The pony car wars are back in full swing. I covered this with the review of the Camaro V6. I will not focus as much on the pony car wars rather, the focus will be on the Camaro SS itself. The Camaro has been enjoying brisk sales. Most are leaving the dealers lots at full MRSP. The new Camaro continues to outsell both the Ford Mustang and Dodge Challenger each month since it has re-arrived on the scene, it would be fair to say the Camaro has been a hit so far.
This car is based on the Zeta platform, which is not a light platform. Pair that with sophisticated independent suspension set up, and you end up with a heavy car. To say this car is a porker, well, it would be justified. It needs to call up a weight loss clinic and lose about 500 lbs quick. The SS I had was equipped with a manual 6 speed transmission. The cars official weight, according to General Motors, is 3849 lbs! The Camaro SS is slightly heavier then the V6, and the extra weight is sitting directly above the front wheels. You can directly feel this weight when driving aggressively.
The car I had was a 2SS with a few nice option packages including the RS package, interior accent trim package, cyber grey metallic stripe package, 20″ polished aluminum wheels, and inferno orange metallic paint. The RS package is $1200, and for that you get 20″ flangeless painted aluminum wheels, body-color roof ditch molding, high intensity discharge headlights (xenons) with halo rings, and RS unique tail lights.
I like that the xenons that come with this package are bi-xenon. They do not list them as such. That means both the high and low beams are xenon, vs having the high beams be regular halogens. The polished wheel package replaced the regular painted aluminum wheels that come with the RS package for $400. The most interesting of the options was the combination of the inferno orange metallic exterior paint and the interior accent trim package. This combination had the interior swathed in inferno orange from the stitching to the black and orange seats. Also, we can not forget the orange plastic moldings. This made for a very bright interior. At first it was a little much, but as the week went on the orange interior grew on me.
The big draw to the SS is the engine. Equipped with the lovely and ever versatile 6.2L LS3 pushrod V8 from the base Corvette. In the Camaro SS the LS3 is slightly detuned to 426 hp and 420 lb-ft with the manual transmission.
When equipped with an automatic, the engine is no longer the LS3 rather the L99, putting out 400 hp and 410 lb-ft. There is no question this engine is good for much more power with a slight electronics adjustment and some upgrades like superchargers and cold air intakes. The car can handle the power just fine. Rated at 4.7 seconds 0-60, the car is no slouch at the drag strip. Seat of the pants puts you in the range though it feels a tick slower due to the heft the car has about it. The car is rated at 16/24 mpg, and I can honestly say I topped the highway rating. I took the Camaro on a road trip down to Des Moines, IA. On the way there I managed a respectable 21.2 mpg average. That was ok, but on the way back I averaged 25.2 mpg, which I was truly impressed with. I had the cruise control set at 75mph both ways. With the cruise control set at 60 mph, I would venture a bet you could get close to 28mpg.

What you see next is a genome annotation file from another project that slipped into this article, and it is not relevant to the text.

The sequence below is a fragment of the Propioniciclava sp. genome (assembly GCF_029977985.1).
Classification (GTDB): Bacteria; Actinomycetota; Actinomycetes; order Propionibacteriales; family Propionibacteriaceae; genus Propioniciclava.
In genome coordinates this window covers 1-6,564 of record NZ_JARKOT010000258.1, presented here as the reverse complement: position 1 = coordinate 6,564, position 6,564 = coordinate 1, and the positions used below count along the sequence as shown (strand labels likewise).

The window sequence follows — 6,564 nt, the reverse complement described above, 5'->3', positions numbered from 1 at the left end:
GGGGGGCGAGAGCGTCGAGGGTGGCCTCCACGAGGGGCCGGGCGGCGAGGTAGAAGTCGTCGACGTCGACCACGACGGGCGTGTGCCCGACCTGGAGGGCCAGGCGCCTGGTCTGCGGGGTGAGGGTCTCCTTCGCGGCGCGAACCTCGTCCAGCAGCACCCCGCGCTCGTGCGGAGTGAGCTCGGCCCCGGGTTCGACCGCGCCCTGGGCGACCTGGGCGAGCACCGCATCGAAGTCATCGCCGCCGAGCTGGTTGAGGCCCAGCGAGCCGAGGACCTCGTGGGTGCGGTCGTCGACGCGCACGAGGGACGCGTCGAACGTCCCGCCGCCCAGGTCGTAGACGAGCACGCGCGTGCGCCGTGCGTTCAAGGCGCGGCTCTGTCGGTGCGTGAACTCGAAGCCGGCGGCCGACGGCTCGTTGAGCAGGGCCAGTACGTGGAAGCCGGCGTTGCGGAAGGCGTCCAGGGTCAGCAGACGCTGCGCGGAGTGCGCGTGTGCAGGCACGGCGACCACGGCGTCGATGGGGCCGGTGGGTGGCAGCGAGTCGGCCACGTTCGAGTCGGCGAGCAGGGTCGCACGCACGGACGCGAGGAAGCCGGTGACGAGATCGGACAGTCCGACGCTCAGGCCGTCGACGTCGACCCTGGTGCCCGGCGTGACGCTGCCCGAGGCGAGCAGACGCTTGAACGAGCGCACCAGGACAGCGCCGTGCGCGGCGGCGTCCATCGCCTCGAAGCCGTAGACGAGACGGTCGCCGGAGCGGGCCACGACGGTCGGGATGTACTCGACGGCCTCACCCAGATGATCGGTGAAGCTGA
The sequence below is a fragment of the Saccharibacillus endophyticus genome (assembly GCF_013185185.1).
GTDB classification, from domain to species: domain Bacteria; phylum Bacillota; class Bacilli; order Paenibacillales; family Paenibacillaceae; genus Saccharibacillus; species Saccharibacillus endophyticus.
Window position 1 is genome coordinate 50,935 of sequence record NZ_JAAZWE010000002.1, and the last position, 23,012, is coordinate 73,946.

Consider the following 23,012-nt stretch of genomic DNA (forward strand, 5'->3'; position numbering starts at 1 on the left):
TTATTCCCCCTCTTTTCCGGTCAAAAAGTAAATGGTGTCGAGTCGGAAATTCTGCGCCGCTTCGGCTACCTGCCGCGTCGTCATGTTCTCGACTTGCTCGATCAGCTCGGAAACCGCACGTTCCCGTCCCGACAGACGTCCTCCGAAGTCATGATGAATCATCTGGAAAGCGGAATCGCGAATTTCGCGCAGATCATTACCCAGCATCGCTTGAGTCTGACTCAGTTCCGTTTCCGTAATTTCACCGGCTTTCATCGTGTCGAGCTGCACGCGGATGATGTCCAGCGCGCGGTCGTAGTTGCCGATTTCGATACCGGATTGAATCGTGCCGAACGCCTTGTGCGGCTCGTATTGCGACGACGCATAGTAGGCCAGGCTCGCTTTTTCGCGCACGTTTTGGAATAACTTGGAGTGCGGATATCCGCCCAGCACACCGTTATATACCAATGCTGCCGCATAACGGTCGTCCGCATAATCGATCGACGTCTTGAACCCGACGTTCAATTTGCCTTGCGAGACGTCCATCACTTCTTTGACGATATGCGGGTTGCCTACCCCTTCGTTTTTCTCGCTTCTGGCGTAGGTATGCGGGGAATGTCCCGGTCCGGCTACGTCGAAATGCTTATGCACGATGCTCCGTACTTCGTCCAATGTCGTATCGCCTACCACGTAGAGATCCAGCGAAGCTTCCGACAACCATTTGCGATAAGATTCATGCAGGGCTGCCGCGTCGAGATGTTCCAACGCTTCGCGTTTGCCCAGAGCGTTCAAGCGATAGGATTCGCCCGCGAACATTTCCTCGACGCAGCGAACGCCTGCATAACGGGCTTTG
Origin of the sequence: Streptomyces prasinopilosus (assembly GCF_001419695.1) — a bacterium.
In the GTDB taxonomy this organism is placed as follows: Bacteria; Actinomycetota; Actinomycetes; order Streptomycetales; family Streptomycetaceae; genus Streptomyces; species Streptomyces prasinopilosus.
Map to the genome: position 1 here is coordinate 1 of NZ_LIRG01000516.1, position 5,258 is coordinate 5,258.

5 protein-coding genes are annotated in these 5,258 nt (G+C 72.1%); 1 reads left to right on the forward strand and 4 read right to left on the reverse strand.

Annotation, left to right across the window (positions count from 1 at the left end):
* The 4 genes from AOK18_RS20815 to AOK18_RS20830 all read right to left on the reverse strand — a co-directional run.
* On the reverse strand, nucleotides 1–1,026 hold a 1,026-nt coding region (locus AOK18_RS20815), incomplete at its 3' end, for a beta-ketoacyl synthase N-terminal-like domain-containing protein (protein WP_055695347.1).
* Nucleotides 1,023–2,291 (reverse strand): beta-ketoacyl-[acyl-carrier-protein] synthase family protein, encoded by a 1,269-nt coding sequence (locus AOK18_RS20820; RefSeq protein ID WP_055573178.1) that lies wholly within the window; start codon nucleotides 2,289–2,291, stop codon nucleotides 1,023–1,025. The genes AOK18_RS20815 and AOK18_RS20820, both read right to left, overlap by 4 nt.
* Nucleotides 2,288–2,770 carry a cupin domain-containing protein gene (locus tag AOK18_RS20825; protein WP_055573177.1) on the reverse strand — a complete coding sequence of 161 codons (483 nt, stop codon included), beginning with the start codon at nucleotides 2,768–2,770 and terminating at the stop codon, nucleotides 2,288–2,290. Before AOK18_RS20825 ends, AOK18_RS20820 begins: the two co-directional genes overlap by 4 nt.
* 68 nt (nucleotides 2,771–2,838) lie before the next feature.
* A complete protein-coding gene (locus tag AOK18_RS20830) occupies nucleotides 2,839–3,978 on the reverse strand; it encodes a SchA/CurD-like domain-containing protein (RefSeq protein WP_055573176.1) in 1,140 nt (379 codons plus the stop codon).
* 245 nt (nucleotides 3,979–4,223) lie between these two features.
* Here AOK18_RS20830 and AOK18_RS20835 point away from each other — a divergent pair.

This car could just possibly be the national symbol for thumbs up. Everywhere I went someone was giving me a thumbs up. I blew past a man in a Jeep Liberty, he was craning his neck to see the car so hard I thought he was going to drive off the road. Everyone wants to look inside and tell you about their Camaro story from back in the day. Do not go to the mall and expect to walk right in. Someone will stop you to talk about the car.
I mentioned the interior in the last review and aside from the inferno orange trim package the interior is the same. I love the retro styling that Chevrolet has done with the interior. The graining on the materials is decent looking, but the materials themselves are very hard and cold. The Mustang has the upper hand when it comes to technology when you consider the available touch screen navigation and Microsoft Sync system.
I hope for the next generation that General Motors can find a way to shed some major weight. They could use more high strength steel, or more exotic materials. Maybe they should just dip into the Corvette’s parts bin. Make some body panels out of composite or better yet, carbon fiber. A sticking point could become using more exotic materials becomes expensive quickly. This car is not at a high price point for what you are getting.
The take aways after driving this Camaro for a week were pretty clear to me. First, you always get out feeling like you drove an American hero or a national icon. Second, the interior materials could use an upgrade in the next generation along with an overall diet. Third, muscle cars can now do more than just a straight line. Fourth and final, the American public has spoken and they love love the new Camaro!